The arm’s length price for the transaction of assets may be determined using a number of approved methods. The most suitable approach should be determined based on the individual situation. Some examples of these include:
Profit split method
Transactional net margin method
Comparable uncontrolled price method
Resale price method
Cost plus method
Berry Ratio method
Advance Pricing Agreements
An advance pricing agreement (APA) system is available to approve the arm’s length pricing procedure set forward by a tax paying organization undertaking transfer pricing in Japan. This is a complex process that requires a significant body of documentation, but once completed, can secure an agreement between your business and Japan’s tax authorities.
If a specific subsidiary or division of a parent company exists in a higher tax country (company A), they can save on taxes if they allocate more of their income to another subsidiary or division (company B), which exists in a lower tax jurisdiction.
Through this process, company A charges lower prices to company B and therefore boost profits through income generation in this lower tax jurisdiction. The result is that less tax is applied to company A, resulting in greater profits for the parent company.
This ultimately allows the parent organization to negotiate how much tax is paid in a way that would not happen if company A charged market prices to company B.
Tax authorities have strict rules influenced by the arm’s length method to prevent companies using transfer pricing as a way to avoid taxes and increase overall company profits, which negatively impacts the tax generating potential of a tax authority.
If a subsidiary exists in a higher tax country, they can save on taxes if they allocate more of their income to a subsidiary in a lower tax jurisdiction.
Penalties for Improper Transfer Pricing
Determining the appropriate cost of transactions between related entities within a company can be a complicated process for large multinationals entering the Japanese market. Errors in accounting can lead to breaches of the tax regulations and result in penalties.
This will apply if transfer values are not priced accordingly or documentation such as financial statements are not sufficient evidence for tax auditors or regulators, resulting in a fee, or penalty.
Also, if it is deemed that a corporate group has partaken in artificial profit shifting and tax avoidance through inappropriate transfer pricing methods, they may be issued with tax penalties by the Japanese government.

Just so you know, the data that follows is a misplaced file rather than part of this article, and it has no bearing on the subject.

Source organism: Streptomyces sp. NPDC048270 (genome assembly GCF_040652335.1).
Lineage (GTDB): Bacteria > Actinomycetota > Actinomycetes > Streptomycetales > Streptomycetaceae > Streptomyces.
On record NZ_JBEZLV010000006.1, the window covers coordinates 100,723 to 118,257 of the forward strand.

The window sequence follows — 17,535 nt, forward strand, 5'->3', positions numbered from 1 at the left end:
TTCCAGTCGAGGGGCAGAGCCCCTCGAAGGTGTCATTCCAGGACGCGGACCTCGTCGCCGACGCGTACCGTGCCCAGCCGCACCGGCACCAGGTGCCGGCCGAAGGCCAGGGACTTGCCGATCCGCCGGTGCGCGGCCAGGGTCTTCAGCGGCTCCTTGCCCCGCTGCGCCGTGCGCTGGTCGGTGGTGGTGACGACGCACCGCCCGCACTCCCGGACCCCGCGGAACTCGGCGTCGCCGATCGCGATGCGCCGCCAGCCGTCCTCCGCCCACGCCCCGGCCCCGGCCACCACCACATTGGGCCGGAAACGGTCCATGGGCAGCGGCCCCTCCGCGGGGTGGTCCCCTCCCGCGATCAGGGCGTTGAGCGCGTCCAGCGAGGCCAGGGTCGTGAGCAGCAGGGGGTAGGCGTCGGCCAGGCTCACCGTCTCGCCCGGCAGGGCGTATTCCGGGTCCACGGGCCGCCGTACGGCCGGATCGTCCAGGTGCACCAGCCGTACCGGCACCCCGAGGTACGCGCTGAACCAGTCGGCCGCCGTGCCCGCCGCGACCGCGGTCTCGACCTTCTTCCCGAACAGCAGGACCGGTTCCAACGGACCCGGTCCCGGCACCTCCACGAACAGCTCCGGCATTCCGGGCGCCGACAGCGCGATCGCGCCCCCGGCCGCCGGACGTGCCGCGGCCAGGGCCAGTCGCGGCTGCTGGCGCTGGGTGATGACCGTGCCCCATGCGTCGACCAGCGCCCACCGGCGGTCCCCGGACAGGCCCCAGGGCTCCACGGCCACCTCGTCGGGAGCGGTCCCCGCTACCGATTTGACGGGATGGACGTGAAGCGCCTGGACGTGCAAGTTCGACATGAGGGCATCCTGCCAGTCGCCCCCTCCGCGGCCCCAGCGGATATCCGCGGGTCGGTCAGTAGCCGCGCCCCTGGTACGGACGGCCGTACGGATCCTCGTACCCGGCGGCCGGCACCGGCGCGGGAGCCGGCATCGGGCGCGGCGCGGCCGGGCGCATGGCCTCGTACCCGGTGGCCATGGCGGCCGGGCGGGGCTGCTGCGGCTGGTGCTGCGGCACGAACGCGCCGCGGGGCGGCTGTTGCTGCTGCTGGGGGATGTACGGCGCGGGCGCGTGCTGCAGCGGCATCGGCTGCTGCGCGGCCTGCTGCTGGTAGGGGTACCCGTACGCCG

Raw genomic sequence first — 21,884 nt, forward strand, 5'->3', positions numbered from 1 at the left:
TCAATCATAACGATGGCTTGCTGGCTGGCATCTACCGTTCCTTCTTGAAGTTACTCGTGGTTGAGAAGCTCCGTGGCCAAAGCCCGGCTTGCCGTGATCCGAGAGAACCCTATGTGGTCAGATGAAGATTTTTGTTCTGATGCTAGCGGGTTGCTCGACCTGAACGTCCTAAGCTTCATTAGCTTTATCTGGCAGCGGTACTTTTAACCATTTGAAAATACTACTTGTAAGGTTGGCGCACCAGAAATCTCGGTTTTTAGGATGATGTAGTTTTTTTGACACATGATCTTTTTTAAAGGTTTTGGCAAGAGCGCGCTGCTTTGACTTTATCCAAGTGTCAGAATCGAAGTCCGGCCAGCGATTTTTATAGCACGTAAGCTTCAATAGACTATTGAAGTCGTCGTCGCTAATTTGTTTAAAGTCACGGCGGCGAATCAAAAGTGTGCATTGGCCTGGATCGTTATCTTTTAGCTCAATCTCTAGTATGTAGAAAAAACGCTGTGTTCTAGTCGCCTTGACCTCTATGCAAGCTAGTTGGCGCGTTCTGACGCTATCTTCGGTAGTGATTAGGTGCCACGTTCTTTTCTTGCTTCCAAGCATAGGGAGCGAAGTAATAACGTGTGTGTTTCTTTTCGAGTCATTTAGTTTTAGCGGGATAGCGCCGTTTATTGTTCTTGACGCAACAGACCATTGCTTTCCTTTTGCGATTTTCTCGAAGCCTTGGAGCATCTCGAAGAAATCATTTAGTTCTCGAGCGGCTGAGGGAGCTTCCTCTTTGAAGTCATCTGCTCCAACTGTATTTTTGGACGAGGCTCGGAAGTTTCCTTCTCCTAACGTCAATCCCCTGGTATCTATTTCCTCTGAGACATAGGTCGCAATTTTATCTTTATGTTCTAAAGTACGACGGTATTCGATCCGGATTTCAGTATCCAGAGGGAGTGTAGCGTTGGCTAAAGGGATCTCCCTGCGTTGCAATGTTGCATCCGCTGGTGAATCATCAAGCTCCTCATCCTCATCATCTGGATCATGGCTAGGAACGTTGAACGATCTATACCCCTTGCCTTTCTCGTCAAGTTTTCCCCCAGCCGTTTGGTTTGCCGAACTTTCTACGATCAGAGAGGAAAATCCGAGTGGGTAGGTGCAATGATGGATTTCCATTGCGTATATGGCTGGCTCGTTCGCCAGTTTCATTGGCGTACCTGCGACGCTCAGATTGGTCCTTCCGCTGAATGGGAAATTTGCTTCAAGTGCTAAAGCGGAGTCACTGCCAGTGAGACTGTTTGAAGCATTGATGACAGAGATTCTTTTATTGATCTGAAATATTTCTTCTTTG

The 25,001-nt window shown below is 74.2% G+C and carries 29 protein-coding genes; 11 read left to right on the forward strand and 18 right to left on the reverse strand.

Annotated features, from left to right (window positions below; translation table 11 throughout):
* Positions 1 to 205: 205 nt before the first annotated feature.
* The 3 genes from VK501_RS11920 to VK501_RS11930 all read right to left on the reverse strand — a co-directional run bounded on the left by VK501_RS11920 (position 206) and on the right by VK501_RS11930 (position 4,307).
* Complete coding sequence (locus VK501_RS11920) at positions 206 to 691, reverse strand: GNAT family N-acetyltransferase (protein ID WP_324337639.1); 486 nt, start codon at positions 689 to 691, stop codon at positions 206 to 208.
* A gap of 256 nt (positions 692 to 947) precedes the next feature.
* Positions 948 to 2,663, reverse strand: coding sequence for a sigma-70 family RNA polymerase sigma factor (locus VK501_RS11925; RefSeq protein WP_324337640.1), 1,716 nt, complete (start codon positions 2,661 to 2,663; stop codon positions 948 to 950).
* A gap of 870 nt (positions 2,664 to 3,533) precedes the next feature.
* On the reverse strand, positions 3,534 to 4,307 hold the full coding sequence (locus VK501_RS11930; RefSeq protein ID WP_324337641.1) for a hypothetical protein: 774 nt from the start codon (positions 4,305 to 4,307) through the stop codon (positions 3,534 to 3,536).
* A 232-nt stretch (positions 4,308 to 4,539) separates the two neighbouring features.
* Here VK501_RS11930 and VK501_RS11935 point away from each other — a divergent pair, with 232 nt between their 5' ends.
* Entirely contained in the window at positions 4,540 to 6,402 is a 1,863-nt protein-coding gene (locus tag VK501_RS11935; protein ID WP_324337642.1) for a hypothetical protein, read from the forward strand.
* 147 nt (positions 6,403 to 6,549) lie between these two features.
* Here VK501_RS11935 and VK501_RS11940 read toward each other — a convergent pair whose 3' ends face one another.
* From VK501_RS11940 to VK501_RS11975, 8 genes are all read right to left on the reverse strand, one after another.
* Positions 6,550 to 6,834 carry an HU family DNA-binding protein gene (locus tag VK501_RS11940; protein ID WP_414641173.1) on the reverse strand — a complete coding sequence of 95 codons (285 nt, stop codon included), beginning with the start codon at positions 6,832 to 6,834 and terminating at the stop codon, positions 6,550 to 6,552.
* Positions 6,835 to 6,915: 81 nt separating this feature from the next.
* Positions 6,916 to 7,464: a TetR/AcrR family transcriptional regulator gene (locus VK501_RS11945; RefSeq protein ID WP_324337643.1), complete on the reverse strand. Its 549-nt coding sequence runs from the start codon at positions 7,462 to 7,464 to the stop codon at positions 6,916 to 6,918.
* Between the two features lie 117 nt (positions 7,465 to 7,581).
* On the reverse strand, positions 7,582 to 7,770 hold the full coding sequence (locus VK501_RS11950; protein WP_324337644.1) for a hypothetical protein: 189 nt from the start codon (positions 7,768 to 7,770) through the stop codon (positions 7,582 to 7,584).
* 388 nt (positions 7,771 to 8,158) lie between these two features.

Disputes with the tax authorities over issues regarding transfer pricing in Japan can be costly and complicated. They may be brought to an administrative quasi-judicial body (National Tax Tribunal) and subsequently to the courts.
Transactions between a Japanese corporation and its affiliated overseas company are always potentially subject to transfer pricing taxation, so careful preparation is always necessary.
Transfer pricing is not an exact science and requires an in-depth understanding of tax regulations, market conditions, and accounting processes. Therefore, companies will be prudent to ensure they stay on top of intra-group transactions with the help of advisors or dedicated tax accountants who are familiar with the Japanese landscape.
At HLS, we have helped several international companies, including many European and US organizations entering the Japanese market, overcome such hurdles by helping them to achieve efficient transfer pricing and international tax accounting.
Corporations operating across multiple jurisdictions must adhere to the different laws and regulations required for each location. However, there are still advantages that arise from having access to assets across multiple geographies, including resources, goods, and labor.
To make the most of these opportunities, it is important to understand how principles of transfer pricing and international trade can help you to build an efficient and strategic tax system.
If you would like to know more about the international business strategies and tax procedures used by some of the most successful MNE Groups operating in Japan, or want to learn more about how your organization can operate smoothly across multiple tax jurisdictions, get in touch with one of our experts at HLS who will happily advise you on how to navigate cross-jurisdictional tax landscapes.